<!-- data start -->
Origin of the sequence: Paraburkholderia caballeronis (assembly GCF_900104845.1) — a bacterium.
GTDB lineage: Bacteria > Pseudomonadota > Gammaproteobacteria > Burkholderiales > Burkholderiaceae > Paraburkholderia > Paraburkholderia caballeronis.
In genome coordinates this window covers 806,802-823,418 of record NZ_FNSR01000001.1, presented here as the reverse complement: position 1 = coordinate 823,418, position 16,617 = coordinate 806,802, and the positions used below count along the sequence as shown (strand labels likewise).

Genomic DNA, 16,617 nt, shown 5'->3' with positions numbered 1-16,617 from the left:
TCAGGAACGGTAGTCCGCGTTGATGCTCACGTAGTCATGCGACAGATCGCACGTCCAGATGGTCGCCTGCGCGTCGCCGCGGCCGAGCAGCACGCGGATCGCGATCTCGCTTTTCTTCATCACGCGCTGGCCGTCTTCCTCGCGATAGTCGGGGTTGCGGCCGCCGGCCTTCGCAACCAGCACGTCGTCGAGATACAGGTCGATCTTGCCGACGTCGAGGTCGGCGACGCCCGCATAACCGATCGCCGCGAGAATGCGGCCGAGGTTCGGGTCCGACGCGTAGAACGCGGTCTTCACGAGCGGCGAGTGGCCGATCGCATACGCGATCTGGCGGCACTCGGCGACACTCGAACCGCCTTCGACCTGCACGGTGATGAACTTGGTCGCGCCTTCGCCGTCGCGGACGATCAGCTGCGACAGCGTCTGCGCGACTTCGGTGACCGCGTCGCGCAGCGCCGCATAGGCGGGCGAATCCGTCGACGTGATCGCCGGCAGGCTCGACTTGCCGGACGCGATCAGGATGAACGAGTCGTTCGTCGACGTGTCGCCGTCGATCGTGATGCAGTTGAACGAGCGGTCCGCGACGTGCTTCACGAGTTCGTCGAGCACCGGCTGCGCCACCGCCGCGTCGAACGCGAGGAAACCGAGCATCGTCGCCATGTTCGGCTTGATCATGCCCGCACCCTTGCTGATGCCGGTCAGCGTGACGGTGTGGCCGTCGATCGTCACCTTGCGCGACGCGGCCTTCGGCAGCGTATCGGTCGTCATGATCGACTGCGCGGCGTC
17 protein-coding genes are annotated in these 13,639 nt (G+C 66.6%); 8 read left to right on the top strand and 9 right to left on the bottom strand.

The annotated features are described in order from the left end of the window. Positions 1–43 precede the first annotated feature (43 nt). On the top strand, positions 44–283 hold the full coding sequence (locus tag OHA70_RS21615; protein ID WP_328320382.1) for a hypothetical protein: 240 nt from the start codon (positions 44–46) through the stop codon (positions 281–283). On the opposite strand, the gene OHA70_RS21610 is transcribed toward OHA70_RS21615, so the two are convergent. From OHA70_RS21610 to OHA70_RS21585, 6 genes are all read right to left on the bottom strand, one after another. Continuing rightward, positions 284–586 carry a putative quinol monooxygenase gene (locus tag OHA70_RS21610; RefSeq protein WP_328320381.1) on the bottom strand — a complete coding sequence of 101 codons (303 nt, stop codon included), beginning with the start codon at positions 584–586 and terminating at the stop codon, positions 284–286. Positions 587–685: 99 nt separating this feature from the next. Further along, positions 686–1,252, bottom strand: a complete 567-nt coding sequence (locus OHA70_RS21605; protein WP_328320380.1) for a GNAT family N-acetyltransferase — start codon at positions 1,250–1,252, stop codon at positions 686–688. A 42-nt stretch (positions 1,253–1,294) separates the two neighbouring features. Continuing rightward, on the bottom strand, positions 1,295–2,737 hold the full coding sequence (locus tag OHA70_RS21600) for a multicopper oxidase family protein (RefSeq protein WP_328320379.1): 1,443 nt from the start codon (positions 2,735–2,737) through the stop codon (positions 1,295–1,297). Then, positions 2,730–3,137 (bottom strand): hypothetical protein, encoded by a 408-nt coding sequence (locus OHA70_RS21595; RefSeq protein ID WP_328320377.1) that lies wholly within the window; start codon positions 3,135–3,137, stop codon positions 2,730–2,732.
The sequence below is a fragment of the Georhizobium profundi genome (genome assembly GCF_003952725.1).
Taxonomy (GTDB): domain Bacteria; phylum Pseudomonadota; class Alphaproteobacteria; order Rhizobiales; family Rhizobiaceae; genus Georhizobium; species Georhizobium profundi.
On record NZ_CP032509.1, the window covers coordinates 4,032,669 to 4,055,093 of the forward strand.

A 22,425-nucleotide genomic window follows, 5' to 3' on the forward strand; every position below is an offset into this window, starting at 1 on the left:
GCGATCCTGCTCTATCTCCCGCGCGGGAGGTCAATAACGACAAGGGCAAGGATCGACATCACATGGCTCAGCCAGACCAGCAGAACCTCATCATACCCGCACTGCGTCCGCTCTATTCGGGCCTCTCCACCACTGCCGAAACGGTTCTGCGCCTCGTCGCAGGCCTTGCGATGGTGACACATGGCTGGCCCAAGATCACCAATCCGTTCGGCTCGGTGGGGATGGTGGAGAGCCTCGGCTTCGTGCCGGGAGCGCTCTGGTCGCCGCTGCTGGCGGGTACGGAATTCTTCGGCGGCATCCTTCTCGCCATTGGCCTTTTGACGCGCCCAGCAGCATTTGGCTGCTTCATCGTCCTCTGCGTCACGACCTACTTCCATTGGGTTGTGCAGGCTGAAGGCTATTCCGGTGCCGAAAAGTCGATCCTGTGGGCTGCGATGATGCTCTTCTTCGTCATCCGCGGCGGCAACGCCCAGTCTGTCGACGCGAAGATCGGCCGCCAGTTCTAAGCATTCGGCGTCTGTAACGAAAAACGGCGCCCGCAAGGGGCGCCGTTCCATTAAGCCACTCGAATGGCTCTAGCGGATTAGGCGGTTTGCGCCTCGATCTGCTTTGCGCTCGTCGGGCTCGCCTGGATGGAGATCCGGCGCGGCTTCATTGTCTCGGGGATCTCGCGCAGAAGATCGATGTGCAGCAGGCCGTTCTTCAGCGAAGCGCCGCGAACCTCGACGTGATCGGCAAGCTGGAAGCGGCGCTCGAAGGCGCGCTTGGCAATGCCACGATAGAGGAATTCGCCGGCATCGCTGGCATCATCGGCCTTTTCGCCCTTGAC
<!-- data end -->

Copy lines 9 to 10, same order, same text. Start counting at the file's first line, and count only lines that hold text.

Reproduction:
Taxonomy (GTDB): domain Bacteria; phylum Pseudomonadota; class Alphaproteobacteria; order Rhizobiales; family Rhizobiaceae; genus Georhizobium; species Georhizobium profundi.
On record NZ_CP032509.1, the window covers coordinates 4,032,669 to 4,055,093 of the forward strand.